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Why You Might Be Interested In Kinross Gold Corporation (TSE:K) For Its Upcoming Dividend

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  • KGC

Readers hoping to buy Kinross Gold Corporation (TSE:K) for its dividend will need to make their move shortly, as the stock is about to trade ex-dividend. The ex-dividend date is one business day before a company's record date, which is the date on which the company determines which shareholders are entitled to receive a dividend. It is important to be aware of the ex-dividend date because any trade on the stock needs to have been settled on or before the record date. Therefore, if you purchase Kinross Gold's shares on or after the 30th of November, you won't be eligible to receive the dividend, when it is paid on the 15th of December.

The company's next dividend payment will be US$0.03 per share, and in the last 12 months, the company paid a total of US$0.12 per share. Based on the last year's worth of payments, Kinross Gold has a trailing yield of 1.9% on the current stock price of CA$7.87. Dividends are a major contributor to investment returns for long term holders, but only if the dividend continues to be paid. We need to see whether the dividend is covered by earnings and if it's growing.

Check out our latest analysis for Kinross Gold

If a company pays out more in dividends than it earned, then the dividend might become unsustainable - hardly an ideal situation. Kinross Gold paid out just 11% of its profit last year, which we think is conservatively low and leaves plenty of margin for unexpected circumstances. That said, even highly profitable companies sometimes might not generate enough cash to pay the dividend, which is why we should always check if the dividend is covered by cash flow. Thankfully its dividend payments took up just 30% of the free cash flow it generated, which is a comfortable payout ratio.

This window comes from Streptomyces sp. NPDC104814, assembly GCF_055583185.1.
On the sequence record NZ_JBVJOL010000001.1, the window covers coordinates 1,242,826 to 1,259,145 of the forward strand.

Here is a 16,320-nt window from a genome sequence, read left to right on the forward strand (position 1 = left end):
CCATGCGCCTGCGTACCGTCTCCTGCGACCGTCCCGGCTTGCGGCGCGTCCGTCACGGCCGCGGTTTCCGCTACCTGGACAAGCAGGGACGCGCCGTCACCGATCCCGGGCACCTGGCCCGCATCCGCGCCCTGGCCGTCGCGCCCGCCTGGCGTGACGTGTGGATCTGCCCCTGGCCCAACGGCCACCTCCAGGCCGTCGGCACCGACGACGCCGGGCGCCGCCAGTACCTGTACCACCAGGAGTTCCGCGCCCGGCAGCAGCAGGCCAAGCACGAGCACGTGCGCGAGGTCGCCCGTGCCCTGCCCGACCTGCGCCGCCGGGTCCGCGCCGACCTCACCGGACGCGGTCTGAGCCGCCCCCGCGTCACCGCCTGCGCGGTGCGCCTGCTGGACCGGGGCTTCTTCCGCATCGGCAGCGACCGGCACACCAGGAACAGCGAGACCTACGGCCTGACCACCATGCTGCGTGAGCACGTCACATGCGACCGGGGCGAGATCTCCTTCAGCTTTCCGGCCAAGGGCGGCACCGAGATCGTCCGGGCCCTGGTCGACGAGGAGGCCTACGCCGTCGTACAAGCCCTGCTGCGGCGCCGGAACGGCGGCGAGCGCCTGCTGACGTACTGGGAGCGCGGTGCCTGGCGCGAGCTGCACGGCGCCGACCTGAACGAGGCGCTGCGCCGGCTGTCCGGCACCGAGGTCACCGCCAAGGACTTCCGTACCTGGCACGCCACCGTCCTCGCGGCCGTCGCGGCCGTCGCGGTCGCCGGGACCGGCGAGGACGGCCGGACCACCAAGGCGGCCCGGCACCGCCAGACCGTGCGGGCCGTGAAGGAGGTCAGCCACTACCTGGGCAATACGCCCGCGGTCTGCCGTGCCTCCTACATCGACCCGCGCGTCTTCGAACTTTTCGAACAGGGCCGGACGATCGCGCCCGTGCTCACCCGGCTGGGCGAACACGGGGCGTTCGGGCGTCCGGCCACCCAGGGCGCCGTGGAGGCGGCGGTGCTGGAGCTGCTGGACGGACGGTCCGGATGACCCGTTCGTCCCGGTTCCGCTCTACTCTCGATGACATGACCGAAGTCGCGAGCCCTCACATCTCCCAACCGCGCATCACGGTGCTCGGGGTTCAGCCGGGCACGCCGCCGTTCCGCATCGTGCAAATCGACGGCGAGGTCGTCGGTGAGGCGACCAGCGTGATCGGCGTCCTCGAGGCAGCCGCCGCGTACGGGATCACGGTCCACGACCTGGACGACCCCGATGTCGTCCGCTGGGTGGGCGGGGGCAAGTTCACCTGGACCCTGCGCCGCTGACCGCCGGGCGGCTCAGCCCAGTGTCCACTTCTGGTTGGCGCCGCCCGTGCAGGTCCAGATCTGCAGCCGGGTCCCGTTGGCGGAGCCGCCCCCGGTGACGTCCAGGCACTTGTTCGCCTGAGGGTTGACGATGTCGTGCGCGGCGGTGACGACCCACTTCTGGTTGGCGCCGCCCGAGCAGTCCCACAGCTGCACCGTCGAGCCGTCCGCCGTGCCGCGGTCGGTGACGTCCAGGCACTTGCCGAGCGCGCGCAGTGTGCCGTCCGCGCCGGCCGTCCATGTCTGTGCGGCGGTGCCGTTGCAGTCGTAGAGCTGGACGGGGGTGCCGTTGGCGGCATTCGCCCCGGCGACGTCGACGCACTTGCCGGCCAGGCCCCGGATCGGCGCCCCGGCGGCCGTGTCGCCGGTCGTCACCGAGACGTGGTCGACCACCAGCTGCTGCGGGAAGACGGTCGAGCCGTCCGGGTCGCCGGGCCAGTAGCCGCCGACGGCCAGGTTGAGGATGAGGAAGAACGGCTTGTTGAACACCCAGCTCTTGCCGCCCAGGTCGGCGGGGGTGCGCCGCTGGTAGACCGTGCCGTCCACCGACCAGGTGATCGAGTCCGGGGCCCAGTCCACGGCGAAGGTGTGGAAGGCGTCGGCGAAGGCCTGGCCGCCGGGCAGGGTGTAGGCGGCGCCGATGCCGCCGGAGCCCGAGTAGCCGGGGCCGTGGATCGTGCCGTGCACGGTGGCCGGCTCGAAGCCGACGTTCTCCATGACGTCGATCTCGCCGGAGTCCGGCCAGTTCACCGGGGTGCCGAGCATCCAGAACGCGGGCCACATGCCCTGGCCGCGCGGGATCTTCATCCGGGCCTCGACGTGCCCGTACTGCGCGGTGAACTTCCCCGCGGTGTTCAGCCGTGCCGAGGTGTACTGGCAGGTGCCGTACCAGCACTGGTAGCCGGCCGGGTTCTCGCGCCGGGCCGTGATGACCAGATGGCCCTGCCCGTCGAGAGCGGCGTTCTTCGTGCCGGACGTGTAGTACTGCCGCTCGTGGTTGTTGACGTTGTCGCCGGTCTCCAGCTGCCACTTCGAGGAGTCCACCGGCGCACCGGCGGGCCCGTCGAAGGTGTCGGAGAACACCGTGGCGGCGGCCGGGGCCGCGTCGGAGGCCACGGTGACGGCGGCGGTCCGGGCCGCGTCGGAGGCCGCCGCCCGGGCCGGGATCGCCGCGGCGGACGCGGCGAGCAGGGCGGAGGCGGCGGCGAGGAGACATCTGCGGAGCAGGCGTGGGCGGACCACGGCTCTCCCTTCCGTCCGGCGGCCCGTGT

It's positive to see that Kinross Gold's dividend is covered by both profits and cash flow, since this is generally a sign that the dividend is sustainable, and a lower payout ratio usually suggests a greater margin of safety before the dividend gets cut.

Click here to see the company's payout ratio, plus analyst estimates of its future dividends.

historic-dividend
historic-dividend

Have Earnings And Dividends Been Growing?

Businesses with strong growth prospects usually make the best dividend payers, because it's easier to grow dividends when earnings per share are improving. If earnings fall far enough, the company could be forced to cut its dividend. It's encouraging to see Kinross Gold has grown its earnings rapidly, up 59% a year for the past five years. Earnings per share have been growing very quickly, and the company is paying out a relatively low percentage of its profit and cash flow. Companies with growing earnings and low payout ratios are often the best long-term dividend stocks, as the company can both grow its earnings and increase the percentage of earnings that it pays out, essentially multiplying the dividend.

Another key way to measure a company's dividend prospects is by measuring its historical rate of dividend growth. Since the start of our data, 10 years ago, Kinross Gold has lifted its dividend by approximately 1.8% a year on average. Earnings per share have been growing much quicker than dividends, potentially because Kinross Gold is keeping back more of its profits to grow the business.

Final Takeaway

From a dividend perspective, should investors buy or avoid Kinross Gold? It's great that Kinross Gold is growing earnings per share while simultaneously paying out a low percentage of both its earnings and cash flow. It's disappointing to see the dividend has been cut at least once in the past, but as things stand now, the low payout ratio suggests a conservative approach to dividends, which we like. There's a lot to like about Kinross Gold, and we would prioritise taking a closer look at it.

In light of that, while Kinross Gold has an appealing dividend, it's worth knowing the risks involved with this stock. Case in point: We've spotted 2 warning signs for Kinross Gold you should be aware of.

A common investment mistake is buying the first interesting stock you see. Here you can find a list of promising dividend stocks with a greater than 2% yield and an upcoming dividend.

This article by Simply Wall St is general in nature. We provide commentary based on historical data and analyst forecasts only using an unbiased methodology and our articles are not intended to be financial advice. It does not constitute a recommendation to buy or sell any stock, and does not take account of your objectives, or your financial situation. We aim to bring you long-term focused analysis driven by fundamental data. Note that our analysis may not factor in the latest price-sensitive company announcements or qualitative material. Simply Wall St has no position in any stocks mentioned.

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